Virtual appliances are a great way to test different software applications and operating systems (OS) with little to no friction. While both Novell and VMware target their tools at independent software vendors (ISVs), there is a clear use case for the same capability in large organizations. It's not uncommon for large IT departments to function the same way an ISV would in terms of building and delivering applications. Virtual appliances offer another alternative to the idea of "try, or test, before you buy."
The standalone Linux appliance concept is not a new one. It's been around almost as long as VMware's been in business. The idea took off in 2005 with the introduction of the free VMware Player. The Player was an application that allowed users to try out an unlimited number of different operating systems and applications without installation hassles.
Another benefit of virtual appliances is proof of concept demonstrations. You can stand up a content management system, corporate Wiki and blog engine or even test a different Linux distribution without the need for any additional hardware. Once you make the decision to implement, you'll have everything in place to go live with very little additional work.
Creating these virtual appliances, however, is slightly more difficult. Physical to Virtual (P2V) tools have helped the situation somewhat, but they don't scale very well. The vmcreator.com Web site will create a basic VMware config file (.vmx) and a blank VMware disk image (.vmdk) ready to install the OS and applications of your choice: The rest is left up to the user. Several companies, however, have developed automated tools to help address this situation.
Virtual appliance assistance
VMware has an offering called VMware Studio that comes as a virtual appliance and provides a framework for building appliances. It has a Web-based interface, making it easy to pick and choose from a list of profile "templates" to create different virtual appliances. It also simplifies building numerous appliances with the same basic configuration.
Novell, as well, released its SUSE Studio tool this summer with an eye toward simplicity and speed.
"Our focus with the initial release of this product is the ISV market. Our goal is to lower the entry barrier so that anyone can build and distribute their software as an appliance as fast as possible," says Matt Richards, director of emerging technologies at Novell.
SUSE Studio is currently available as an online offering with a testing capability, and Novell plans to release a version for in-house use in 2010.
Bitrock is an ISV that has adopted SUSE Studio into its product offerings.
"We work with other ISVs to help them develop an install package for their applications. Creating a virtual appliance was just a logical next step and SUSE Studio makes it possible," said Erica Bruscia, CEO of Bitrock.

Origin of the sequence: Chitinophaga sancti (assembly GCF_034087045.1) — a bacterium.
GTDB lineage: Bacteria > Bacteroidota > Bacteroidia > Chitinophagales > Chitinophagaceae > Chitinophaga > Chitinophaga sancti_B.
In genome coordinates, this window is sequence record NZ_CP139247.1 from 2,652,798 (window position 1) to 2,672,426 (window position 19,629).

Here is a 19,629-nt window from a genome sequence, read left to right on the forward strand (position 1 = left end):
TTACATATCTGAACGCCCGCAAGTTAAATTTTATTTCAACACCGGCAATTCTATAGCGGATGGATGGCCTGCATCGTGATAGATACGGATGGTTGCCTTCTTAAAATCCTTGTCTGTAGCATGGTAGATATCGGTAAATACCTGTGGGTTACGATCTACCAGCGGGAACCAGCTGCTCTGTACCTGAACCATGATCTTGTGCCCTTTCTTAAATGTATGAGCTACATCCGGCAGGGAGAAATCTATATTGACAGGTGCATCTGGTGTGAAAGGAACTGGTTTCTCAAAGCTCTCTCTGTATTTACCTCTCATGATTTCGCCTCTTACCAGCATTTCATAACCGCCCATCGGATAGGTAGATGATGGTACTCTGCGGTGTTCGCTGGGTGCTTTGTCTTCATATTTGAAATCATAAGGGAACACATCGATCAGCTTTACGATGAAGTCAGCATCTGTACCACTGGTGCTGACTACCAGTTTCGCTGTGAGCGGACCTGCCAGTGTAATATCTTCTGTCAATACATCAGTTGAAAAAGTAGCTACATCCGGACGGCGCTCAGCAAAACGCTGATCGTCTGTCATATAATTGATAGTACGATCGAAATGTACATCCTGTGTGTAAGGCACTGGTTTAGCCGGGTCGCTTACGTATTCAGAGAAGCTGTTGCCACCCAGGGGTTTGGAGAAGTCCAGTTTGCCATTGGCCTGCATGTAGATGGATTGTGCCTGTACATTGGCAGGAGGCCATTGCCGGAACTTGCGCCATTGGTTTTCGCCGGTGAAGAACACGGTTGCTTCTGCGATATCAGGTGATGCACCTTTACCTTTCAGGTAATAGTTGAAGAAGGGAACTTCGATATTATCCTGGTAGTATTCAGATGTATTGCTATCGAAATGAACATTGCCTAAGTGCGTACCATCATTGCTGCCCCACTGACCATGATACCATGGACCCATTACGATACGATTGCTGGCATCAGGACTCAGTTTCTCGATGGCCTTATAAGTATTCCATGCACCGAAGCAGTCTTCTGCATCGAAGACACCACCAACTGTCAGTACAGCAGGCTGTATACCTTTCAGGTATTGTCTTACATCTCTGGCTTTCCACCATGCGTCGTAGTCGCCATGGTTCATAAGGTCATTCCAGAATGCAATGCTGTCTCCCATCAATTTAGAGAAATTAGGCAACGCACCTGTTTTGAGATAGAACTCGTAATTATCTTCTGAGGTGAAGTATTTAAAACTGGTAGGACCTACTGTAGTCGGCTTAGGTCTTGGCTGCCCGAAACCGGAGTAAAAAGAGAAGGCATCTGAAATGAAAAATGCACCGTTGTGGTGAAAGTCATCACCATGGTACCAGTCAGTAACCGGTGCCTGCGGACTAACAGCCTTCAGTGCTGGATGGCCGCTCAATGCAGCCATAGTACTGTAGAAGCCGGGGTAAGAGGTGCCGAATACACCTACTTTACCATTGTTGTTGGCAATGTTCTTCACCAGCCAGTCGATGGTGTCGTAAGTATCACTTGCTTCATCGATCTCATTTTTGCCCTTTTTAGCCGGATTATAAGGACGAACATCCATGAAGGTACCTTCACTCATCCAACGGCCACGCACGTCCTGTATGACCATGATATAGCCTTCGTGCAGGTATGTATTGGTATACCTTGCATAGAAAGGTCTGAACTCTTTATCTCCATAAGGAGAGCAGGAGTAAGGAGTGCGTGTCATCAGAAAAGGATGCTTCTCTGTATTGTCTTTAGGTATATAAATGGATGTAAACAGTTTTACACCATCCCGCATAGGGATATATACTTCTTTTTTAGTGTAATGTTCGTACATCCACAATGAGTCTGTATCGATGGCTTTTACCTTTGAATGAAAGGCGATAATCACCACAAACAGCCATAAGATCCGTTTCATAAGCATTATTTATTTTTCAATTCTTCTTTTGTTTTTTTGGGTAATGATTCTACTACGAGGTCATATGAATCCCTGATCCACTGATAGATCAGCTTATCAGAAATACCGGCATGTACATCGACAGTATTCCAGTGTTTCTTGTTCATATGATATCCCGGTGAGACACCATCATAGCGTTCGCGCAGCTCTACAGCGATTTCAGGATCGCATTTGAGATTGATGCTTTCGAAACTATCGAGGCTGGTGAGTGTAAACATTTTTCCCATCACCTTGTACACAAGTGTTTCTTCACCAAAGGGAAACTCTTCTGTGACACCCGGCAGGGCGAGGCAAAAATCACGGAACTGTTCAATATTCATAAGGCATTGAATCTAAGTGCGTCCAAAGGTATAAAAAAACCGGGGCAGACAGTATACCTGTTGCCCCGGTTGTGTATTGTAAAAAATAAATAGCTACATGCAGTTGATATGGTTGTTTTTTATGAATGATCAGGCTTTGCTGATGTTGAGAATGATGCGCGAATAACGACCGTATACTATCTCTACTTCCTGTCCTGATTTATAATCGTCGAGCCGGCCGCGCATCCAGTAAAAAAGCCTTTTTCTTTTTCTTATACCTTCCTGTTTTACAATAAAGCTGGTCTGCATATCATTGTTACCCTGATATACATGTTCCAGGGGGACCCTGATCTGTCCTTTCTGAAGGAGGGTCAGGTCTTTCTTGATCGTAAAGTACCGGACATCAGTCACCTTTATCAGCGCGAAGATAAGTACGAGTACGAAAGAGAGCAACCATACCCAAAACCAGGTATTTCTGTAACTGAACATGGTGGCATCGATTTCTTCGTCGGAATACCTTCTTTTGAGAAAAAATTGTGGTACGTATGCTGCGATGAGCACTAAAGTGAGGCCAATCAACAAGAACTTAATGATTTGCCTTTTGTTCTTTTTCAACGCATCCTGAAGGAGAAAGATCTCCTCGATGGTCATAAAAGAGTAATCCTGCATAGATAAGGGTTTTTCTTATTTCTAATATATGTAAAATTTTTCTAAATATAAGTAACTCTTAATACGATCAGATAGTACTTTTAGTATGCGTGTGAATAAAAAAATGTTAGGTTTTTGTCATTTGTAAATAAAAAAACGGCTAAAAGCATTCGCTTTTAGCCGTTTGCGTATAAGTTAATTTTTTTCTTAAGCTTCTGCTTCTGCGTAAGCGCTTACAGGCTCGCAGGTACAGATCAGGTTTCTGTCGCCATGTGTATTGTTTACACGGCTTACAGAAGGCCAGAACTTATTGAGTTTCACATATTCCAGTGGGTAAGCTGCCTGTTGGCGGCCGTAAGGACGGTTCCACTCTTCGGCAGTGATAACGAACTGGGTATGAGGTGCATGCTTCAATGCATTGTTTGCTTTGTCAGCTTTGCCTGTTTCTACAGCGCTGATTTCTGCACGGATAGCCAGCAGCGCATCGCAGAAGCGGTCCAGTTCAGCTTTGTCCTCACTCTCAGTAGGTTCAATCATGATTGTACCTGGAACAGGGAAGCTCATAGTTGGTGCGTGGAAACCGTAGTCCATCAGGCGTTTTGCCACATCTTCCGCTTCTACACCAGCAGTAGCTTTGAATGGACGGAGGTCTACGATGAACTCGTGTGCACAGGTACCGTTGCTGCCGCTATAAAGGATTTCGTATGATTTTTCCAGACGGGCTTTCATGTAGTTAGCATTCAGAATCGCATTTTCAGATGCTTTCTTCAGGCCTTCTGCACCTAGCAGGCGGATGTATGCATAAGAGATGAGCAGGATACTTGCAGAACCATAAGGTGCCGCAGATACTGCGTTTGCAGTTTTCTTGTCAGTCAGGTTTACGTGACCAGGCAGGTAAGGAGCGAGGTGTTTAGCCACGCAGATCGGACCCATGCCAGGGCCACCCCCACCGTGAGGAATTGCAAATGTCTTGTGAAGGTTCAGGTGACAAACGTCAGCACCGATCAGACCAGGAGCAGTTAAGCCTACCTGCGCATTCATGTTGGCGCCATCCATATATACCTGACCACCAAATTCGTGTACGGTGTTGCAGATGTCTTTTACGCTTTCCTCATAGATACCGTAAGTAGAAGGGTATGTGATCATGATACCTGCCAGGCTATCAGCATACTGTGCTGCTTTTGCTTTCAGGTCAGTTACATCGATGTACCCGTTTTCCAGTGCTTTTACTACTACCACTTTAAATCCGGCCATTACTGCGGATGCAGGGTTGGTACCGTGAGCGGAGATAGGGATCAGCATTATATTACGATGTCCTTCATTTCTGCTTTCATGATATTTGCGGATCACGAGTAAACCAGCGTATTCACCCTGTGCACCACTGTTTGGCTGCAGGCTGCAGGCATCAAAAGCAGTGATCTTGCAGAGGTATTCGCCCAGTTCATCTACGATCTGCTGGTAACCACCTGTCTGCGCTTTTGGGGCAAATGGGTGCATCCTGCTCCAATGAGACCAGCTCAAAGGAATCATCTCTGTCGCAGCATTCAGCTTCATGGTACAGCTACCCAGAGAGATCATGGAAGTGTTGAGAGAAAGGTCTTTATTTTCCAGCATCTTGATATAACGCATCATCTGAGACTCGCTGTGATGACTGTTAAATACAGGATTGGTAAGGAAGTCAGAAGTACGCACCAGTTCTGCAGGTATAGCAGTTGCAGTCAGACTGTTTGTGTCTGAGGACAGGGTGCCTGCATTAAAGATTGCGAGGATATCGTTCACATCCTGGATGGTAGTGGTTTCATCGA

"We had found the process to be just too complex and time consuming to do manually and would not have been able to deliver this service without SUSE Studio," she added. They also sponsor a Web site called bitnami.org with a number of different open source applications packaged as appliances.
How to work with SUSE Studio
Here's a quick how-to with SUSE Studio from Joanna Rosenberg, Novell's product marketing manager of open platform solutions:
SUSE Studio allows independent software vendors (ISVs) to rapidly build and test appliances based on SUSE Linux Enterprise Server from Novell or openSUSE. Appliances created in SUSE Studio can be deployed on many platforms, ranging from physical and ISO to OVF, Hyper-V, Xen, VMware, and Amazon Elastic Compute Cloud (EC2).
Software vendors are seeing the benefits of SUSE Studio, which allows them to create robust and scalable products with reduced setup and maintenance costs. For ISVs, SUSE Studio is easy to use, allowing them to quickly put together an appliance and deliver patches in record time.
Here are five easy steps to get started with SUSE Studio:
- Choose a desktop and create an appliance or bootable system using any of the base templates such as GNOME, KDE, and Just Enough OS (jeOS).
- Create customized software either using pre-installed packages and repositories or an RPM-based repository that can be loaded into any system built with SUSE Studio.
- Configure the appliance to determine network connection and firewall settings, or fine-tune memory and disk use settings if installing to a disk or USB drive or running in a virtual machine.
- Build the appliance using your format of choice -- ISO, disk image or ready-made virtual machine file. You can also run custom-built appliances on their own virtualization servers for up to one hour at no extra cost.
- Download the resulting disk or hypervisor images and distribute.
Benefits of SUSE Studio are clear
Virtual appliances offer a number of cost-saving and convenience benefits for corporate IT departments, and SUSE Studio provides an easy-to-use interface to build custom virtual appliances tailored to meet specific needs. Signing up for a SUSE Studio test drive is free; all you have to do is visit the SUSE Studio Web site and request an invitation. They kick out a new batch of invites every hour, so it shouldn't take long at all. From there, you should be off and running.
ABOUT THE AUTHOR: Paul Ferrill has a BS and MS in electrical engineering and has been writing about computers for over twenty years. He's had articles published in PC Magazine, PC Computing, InfoWorld, Computer World, Network World, Network Computing, Federal Computer Week, Information Week, and multiple Web sites.
This was first published in November 2009